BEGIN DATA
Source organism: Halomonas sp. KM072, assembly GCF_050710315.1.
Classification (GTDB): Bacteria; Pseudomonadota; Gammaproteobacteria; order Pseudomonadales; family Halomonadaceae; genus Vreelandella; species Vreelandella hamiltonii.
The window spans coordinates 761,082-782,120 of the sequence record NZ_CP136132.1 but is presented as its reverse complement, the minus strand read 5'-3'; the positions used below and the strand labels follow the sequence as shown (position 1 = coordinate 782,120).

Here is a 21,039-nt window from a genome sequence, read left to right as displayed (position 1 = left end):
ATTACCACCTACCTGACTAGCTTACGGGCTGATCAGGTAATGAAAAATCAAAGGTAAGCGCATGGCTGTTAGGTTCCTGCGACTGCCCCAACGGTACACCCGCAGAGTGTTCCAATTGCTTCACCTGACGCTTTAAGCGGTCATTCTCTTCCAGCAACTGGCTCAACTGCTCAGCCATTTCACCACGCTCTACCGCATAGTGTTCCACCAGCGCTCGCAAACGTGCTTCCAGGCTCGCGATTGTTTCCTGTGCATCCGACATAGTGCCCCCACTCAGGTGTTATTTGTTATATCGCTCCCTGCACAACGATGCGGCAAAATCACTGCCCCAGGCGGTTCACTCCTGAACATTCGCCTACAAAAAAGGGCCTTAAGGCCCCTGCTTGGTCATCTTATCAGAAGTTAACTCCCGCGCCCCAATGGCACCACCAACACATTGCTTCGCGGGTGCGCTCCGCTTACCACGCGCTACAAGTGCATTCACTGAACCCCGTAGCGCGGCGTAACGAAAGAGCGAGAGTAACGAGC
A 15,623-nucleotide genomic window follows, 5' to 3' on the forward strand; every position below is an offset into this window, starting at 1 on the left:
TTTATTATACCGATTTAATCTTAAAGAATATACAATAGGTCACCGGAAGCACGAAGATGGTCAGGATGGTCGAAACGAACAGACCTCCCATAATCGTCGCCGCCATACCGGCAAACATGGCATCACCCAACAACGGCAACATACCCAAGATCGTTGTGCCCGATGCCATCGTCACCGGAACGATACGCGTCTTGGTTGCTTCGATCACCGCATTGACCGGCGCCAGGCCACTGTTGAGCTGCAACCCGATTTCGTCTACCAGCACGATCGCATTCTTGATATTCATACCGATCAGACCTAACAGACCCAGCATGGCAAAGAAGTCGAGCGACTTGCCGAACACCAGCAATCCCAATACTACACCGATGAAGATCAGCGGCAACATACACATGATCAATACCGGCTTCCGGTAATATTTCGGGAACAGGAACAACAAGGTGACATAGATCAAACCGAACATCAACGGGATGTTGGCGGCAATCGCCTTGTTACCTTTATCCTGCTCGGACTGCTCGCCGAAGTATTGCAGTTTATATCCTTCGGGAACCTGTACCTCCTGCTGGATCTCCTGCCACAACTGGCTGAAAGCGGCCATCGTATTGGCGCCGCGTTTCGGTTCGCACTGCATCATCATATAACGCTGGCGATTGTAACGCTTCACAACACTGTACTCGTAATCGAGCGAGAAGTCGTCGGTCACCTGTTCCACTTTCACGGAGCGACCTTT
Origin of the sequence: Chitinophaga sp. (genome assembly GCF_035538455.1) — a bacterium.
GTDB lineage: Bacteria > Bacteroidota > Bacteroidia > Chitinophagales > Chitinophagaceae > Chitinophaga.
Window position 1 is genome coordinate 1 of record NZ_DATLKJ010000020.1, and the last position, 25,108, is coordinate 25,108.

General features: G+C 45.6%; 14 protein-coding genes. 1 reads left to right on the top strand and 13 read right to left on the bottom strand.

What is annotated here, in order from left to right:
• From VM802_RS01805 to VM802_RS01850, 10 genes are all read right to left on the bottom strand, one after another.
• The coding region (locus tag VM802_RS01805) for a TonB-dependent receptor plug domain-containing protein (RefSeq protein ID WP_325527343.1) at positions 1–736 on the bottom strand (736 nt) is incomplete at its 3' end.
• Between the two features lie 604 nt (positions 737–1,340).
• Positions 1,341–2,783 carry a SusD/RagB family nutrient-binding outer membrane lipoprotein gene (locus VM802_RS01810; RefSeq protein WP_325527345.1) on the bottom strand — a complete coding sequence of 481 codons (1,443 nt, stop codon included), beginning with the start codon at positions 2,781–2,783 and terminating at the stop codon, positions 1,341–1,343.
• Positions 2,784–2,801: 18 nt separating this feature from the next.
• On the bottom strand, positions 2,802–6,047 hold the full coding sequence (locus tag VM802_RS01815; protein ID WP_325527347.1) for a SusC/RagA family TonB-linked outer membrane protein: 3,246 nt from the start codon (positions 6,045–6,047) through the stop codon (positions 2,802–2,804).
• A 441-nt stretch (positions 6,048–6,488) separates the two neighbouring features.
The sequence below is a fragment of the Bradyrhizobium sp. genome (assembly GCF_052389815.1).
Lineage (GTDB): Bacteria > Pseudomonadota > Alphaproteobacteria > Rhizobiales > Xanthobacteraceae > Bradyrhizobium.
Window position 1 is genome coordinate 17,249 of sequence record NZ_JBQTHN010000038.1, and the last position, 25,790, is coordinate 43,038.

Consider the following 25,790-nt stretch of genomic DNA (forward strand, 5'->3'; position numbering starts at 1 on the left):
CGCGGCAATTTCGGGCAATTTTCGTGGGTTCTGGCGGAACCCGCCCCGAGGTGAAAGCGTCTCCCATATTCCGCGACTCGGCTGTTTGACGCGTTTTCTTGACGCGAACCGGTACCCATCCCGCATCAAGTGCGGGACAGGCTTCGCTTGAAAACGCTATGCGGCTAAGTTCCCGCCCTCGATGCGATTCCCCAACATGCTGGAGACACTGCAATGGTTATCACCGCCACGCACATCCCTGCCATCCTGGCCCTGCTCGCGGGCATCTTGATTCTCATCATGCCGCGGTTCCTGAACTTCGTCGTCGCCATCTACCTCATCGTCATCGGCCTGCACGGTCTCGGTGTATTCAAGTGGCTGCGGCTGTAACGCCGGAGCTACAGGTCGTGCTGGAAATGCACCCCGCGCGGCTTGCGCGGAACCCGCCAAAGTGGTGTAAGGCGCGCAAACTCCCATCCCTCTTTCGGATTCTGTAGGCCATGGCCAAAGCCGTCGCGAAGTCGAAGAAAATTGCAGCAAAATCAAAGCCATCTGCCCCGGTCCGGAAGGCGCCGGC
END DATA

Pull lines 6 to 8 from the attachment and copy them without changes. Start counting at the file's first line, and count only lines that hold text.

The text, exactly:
A 15,623-nucleotide genomic window follows, 5' to 3' on the forward strand; every position below is an offset into this window, starting at 1 on the left:
TTTATTATACCGATTTAATCTTAAAGAATATACAATAGGTCACCGGAAGCACGAAGATGGTCAGGATGGTCGAAACGAACAGACCTCCCATAATCGTCGCCGCCATACCGGCAAACATGGCATCACCCAACAACGGCAACATACCCAAGATCGTTGTGCCCGATGCCATCGTCACCGGAACGATACGCGTCTTGGTTGCTTCGATCACCGCATTGACCGGCGCCAGGCCACTGTTGAGCTGCAACCCGATTTCGTCTACCAGCACGATCGCATTCTTGATATTCATACCGATCAGACCTAACAGACCCAGCATGGCAAAGAAGTCGAGCGACTTGCCGAACACCAGCAATCCCAATACTACACCGATGAAGATCAGCGGCAACATACACATGATCAATACCGGCTTCCGGTAATATTTCGGGAACAGGAACAACAAGGTGACATAGATCAAACCGAACATCAACGGGATGTTGGCGGCAATCGCCTTGTTACCTTTATCCTGCTCGGACTGCTCGCCGAAGTATTGCAGTTTATATCCTTCGGGAACCTGTACCTCCTGCTGGATCTCCTGCCACAACTGGCTGAAAGCGGCCATCGTATTGGCGCCGCGTTTCGGTTCGCACTGCATCATCATATAACGCTGGCGATTGTAACGCTTCACAACACTGTACTCGTAATCGAGCGAGAAGTCGTCGGTCACCTGTTCCACTTTCACGGAGCGACCTTT
Origin of the sequence: Chitinophaga sp. (genome assembly GCF_035538455.1) — a bacterium.